House GOP to vote on Obamacare repeal - Vol. 37

Supporters of the Tea Party movement demonstrate outside the US Capitol in Washington, DC, on March 20, 2010 against the healthcare bill which is expected to be voted on March 21. US President Barack Obama looked to energize his Democratic allies with an in-person appeal for his historic health care overhaul on the eve of a cliffhanger vote on the sweeping legislation. AFP PHOTO/Nicholas KAMM

House Republicans on Thursday will vote -- for the 37th time -- to repeal the Affordable Care Act. With that vote, the GOP is attempting to keep its base happy while once again raising the ire of their colleagues across the aisle. Democrats, this time around, are attempting to use the continued campaign against Obamacare against Republicans.

The House last voted to fully repeal the 2010 law in July 2012, after the Supreme Court upheld its most controversial aspect, the mandate requiring all Americans to purchase insurance. House Speaker John Boehner, R-Ohio, said Wednesday that they're voting to repeal it again "because it's going to raise the price of health care, raise the cost of health insurance, reduce access to the American people and continues to get in the way of employers hiring new workers."

He added, "In addition to that, I think the American people deserve the truth and fairness from their government."

House leadership earlier said they wanted to give the newest members of its caucus, elected in November, a chance to vote on the repeal.

The vote, scheduled to take place around 5 p.m., prompted predictable outrage from Democrats.

"Albert Einstein defined insanity as follows: doing the same thing over and over again and expecting different results," Senate Majority Leader Harry Reid, D-Nev., said Wednesday on the Senate floor. "If his definition is true -- and I won't argue with Einstein -- then House Republicans have truly lost their minds."

House Minority Leader Nancy Pelosi, D-Calif., told reporters Wednesday that Americans want Congress to focus on creating jobs. "Instead we are wasting time once again on the Republican repeal of the patients' rights," she complained.

The White House, of course, has promised to veto the bill should it ever reach the president's desk. However, with Reid and the Democrats in control of the Senate, there's no chance the House bill will ever be considered.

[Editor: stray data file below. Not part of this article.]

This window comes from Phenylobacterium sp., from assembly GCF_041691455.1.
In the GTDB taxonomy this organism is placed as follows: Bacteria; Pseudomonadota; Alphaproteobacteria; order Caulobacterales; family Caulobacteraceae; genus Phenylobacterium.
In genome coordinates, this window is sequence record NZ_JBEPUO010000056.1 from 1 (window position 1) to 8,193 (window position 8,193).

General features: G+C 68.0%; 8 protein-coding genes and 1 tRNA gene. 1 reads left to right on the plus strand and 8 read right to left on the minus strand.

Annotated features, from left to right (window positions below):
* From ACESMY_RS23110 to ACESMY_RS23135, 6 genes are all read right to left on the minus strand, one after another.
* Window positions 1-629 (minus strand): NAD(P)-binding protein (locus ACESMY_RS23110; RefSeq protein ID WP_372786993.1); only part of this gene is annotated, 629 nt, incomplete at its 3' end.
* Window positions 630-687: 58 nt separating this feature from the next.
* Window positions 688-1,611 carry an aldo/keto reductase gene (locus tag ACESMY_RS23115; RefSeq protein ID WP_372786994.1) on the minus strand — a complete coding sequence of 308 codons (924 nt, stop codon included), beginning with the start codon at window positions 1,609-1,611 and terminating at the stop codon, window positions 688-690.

The Democratic Congressional Campaign Committee (DCCC), the campaign arm of the House Democratic caucus, is convinced the voters are fed up with the GOP's continued repeal efforts. The DCCC on Wednesday started making telephone calls in the congressional districts of 10 vulnerable House Republicans, urging voters to ask their representatives to oppose the repeal bill.

"Americans are crystal clear - they want Congress to solve problems, not spark ideological battles again and again," DCCC chairman Steve Israel said.

The nonpartisan Congressional Budget Office, meanwhile, told Congress on Wednesday that it doesn't have time to provide them with anymore estimates for the cost of repealing the legislation.

"You requested that the Congressional Budget Office (CBO) provide a cost estimate for that legislation," Director Doug Elmendorf wrote in a letter to House Budget Committee Chairman Paul Ryan, R-Wis. "Unfortunately, we will not be able to do so. Preparing a new estimate of the budgetary impact of repealing the Affordable Care Act (ACA) would take considerable time--probably several weeks."

He noted that the CBO provided the estimate for Congress the last time it voted to repeal the bill -- their report concluded repealing the law would raise the deficit by $109 billion over 10 years.

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